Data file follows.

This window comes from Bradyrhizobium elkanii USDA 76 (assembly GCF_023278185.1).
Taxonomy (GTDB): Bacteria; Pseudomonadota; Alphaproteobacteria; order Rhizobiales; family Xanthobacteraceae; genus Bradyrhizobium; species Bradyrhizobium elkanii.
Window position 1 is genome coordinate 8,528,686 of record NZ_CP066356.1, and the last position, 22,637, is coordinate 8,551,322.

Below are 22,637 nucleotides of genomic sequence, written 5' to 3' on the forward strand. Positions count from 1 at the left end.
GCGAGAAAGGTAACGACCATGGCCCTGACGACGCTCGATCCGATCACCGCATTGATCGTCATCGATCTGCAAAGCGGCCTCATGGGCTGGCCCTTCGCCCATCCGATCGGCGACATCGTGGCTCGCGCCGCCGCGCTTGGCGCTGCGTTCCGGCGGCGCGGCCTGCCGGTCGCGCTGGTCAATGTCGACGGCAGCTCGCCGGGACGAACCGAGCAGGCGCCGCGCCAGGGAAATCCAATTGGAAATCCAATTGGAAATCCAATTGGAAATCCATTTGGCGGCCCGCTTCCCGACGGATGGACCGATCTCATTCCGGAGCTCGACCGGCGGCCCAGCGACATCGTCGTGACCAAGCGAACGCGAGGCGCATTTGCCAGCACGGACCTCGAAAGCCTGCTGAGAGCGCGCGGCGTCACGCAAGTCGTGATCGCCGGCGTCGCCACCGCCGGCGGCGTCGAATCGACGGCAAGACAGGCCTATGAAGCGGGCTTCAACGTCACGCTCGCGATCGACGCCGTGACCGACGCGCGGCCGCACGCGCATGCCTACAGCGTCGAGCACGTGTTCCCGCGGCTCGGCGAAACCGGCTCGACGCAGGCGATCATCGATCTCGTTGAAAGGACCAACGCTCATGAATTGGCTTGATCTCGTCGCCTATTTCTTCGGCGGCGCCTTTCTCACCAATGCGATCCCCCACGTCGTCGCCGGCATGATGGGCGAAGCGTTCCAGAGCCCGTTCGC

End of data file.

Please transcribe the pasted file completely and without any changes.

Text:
This window comes from Bradyrhizobium elkanii USDA 76 (assembly GCF_023278185.1).
Taxonomy (GTDB): Bacteria; Pseudomonadota; Alphaproteobacteria; order Rhizobiales; family Xanthobacteraceae; genus Bradyrhizobium; species Bradyrhizobium elkanii.
Window position 1 is genome coordinate 8,528,686 of record NZ_CP066356.1, and the last position, 22,637, is coordinate 8,551,322.

Below are 22,637 nucleotides of genomic sequence, written 5' to 3' on the forward strand. Positions count from 1 at the left end.
GCGAGAAAGGTAACGACCATGGCCCTGACGACGCTCGATCCGATCACCGCATTGATCGTCATCGATCTGCAAAGCGGCCTCATGGGCTGGCCCTTCGCCCATCCGATCGGCGACATCGTGGCTCGCGCCGCCGCGCTTGGCGCTGCGTTCCGGCGGCGCGGCCTGCCGGTCGCGCTGGTCAATGTCGACGGCAGCTCGCCGGGACGAACCGAGCAGGCGCCGCGCCAGGGAAATCCAATTGGAAATCCAATTGGAAATCCAATTGGAAATCCATTTGGCGGCCCGCTTCCCGACGGATGGACCGATCTCATTCCGGAGCTCGACCGGCGGCCCAGCGACATCGTCGTGACCAAGCGAACGCGAGGCGCATTTGCCAGCACGGACCTCGAAAGCCTGCTGAGAGCGCGCGGCGTCACGCAAGTCGTGATCGCCGGCGTCGCCACCGCCGGCGGCGTCGAATCGACGGCAAGACAGGCCTATGAAGCGGGCTTCAACGTCACGCTCGCGATCGACGCCGTGACCGACGCGCGGCCGCACGCGCATGCCTACAGCGTCGAGCACGTGTTCCCGCGGCTCGGCGAAACCGGCTCGACGCAGGCGATCATCGATCTCGTTGAAAGGACCAACGCTCATGAATTGGCTTGATCTCGTCGCCTATTTCTTCGGCGGCGCCTTTCTCACCAATGCGATCCCCCACGTCGTCGCCGGCATGATGGGCGAAGCGTTCCAGAGCCCGTTCGC